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The Benguela Current Large Marine Ecosystem

Extends from east of the Cape of Good Hope, northwards to Cabinda Province in Angola and encompasses the full extent of Namibia’s marine environment. It is a major coastal upwelling ecosystem and an important centre of marine biodiversity and marine food production.

The Benguela is particularly productive in terms of fisheries resources, but top predators such as seabirds and marine mammals are also abundant. Commercial fisheries and the extraction of non-living natural resources such as oil, gas, diamonds and other minerals, are the focus of industrial activities in the regionn.

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The Bengula Biome

The Benguela biome is dominated by a coastal upwelling ecosystem, one of four globally that are found along the eastern boundaries of the major ocean basins. 

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These coastal upwelling areas are probably best characterised by their fish populations rather than by their “vegetation”, which contrasts sharply with the situation for terrestrial biomes. Indeed, the dominant marine plants (phytoplankton) and major marine herbivores (planktonic copepods) in these systems could be overlooked because they are so tiny. This is not the case for the several species of small fish (especially anchovy Engraulis encrasicolus and sardine Sardinops sagax) that occur in great abundance in the water column that overlies the continental shelf. These fish species are made more noticeable by the fact that they swim together to form dense schools, which can be many kilometres across and close to the sea surface. The immense amount of biomass contained in these fish populations, which support commercially important fisheries, reflects the large productivity of the Benguela biome.

This large production occurs because surface waters are continually fertilised by the upwelling of nutrient-rich deep water. Upwelling occurs when equatorward and offshore-directed winds blow across the sea surface, causing surface waters to move away from the coast and to be replaced by cool, nutrient-rich water from below. The high productivity can be contrasted with the biome’s relatively low biodiversity in all the major marine habitats.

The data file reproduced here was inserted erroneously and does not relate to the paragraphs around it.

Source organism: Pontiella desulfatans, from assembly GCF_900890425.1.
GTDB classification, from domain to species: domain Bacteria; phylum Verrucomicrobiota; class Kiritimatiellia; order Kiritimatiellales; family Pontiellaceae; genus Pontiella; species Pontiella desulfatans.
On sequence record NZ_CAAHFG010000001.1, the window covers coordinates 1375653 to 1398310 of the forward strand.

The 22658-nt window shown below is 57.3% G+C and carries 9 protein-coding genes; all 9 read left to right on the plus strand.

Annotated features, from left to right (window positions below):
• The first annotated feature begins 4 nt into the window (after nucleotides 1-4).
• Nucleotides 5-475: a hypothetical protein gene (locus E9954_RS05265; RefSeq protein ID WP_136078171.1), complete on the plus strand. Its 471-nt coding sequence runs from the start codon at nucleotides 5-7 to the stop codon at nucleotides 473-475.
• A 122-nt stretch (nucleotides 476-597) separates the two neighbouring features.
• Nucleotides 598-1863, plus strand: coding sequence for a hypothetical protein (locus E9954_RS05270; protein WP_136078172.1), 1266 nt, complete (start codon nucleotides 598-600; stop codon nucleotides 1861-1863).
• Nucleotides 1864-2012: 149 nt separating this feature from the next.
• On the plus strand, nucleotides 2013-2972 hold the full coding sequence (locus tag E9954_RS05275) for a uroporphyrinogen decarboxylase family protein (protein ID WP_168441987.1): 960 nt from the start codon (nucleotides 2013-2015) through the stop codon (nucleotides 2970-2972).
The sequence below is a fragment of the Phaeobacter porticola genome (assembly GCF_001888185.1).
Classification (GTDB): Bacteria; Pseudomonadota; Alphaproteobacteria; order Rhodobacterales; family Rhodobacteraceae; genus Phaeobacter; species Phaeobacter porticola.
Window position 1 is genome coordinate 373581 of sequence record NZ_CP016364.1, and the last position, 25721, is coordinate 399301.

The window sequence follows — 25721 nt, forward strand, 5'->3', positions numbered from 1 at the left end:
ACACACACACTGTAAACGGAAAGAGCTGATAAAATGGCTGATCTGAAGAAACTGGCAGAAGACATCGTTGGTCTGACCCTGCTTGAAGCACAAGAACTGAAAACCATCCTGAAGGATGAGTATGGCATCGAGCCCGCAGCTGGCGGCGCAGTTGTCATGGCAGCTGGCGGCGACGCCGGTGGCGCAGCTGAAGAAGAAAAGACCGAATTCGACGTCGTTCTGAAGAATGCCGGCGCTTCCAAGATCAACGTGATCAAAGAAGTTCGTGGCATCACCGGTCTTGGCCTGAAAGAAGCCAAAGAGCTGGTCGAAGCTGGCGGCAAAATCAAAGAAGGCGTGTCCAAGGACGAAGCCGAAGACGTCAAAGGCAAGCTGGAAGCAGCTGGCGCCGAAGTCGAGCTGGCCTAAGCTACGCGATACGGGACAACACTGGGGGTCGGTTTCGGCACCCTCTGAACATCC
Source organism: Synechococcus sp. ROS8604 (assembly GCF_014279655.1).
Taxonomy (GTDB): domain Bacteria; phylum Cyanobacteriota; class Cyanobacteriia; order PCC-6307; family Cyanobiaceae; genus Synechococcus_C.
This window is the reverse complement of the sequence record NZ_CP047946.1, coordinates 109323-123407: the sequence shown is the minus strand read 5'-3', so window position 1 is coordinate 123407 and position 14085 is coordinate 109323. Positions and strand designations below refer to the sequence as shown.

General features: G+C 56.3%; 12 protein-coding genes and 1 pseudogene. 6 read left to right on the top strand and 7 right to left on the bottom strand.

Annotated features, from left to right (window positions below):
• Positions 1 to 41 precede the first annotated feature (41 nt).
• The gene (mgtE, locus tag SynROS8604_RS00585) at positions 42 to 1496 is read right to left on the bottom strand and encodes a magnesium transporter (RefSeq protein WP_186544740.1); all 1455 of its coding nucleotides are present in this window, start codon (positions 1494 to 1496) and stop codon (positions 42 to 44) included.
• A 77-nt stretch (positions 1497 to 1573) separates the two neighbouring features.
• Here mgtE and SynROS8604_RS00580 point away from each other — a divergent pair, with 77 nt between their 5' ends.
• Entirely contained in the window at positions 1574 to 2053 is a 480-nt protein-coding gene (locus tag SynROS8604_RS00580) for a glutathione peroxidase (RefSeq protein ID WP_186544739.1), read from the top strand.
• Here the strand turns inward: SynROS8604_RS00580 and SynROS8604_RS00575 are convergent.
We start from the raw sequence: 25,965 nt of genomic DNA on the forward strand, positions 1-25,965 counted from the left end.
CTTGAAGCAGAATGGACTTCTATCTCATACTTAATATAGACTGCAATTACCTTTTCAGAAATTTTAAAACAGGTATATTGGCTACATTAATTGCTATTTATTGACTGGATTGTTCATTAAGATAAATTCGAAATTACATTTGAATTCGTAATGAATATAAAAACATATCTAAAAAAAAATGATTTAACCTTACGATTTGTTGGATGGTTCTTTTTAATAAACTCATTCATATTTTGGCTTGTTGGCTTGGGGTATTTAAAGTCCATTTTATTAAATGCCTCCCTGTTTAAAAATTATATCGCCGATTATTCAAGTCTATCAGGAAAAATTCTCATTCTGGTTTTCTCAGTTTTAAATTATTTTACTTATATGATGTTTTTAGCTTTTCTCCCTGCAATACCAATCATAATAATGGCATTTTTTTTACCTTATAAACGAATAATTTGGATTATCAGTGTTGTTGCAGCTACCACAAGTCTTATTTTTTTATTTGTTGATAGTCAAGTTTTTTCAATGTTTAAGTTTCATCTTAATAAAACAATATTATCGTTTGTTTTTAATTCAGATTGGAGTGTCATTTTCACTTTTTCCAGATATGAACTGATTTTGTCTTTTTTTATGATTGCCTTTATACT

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This low biodiversity has been attributed to the extremely variable nature of the marine environment at a range of temporal and spatial scales, which favours generalists over specialists.

At the northern and southern boundaries of the Benguela, where warm oceanic water from offshore, and warm coastal waters from the Angola and Agulhas Currents respectively mix with Benguela water, there can be localised peaks in biodiversity, but these are also usually associated with reduced productivity. At greater depths, somewhat less is known about the biota, although there are differences between areas, linked to the structure of the sea bottom and the physical and chemical nature of the environment.

This essay highlights some of the characteristic living elements of the Benguela biome, and links these to attributes of the physical and chemical environments.

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The Surface Waters Of The

Benguela Are Colder

From a satellite’s perspective in space, the surface waters of the Benguela are colder than those found further offshore, as well as those to the north off Angola and farther east off the coast of South Africa.

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From a satellite’s perspective in space, the surface waters of the Benguela are colder than those found further offshore, as well as those to the north off Angola and farther east off the coast of South Africa.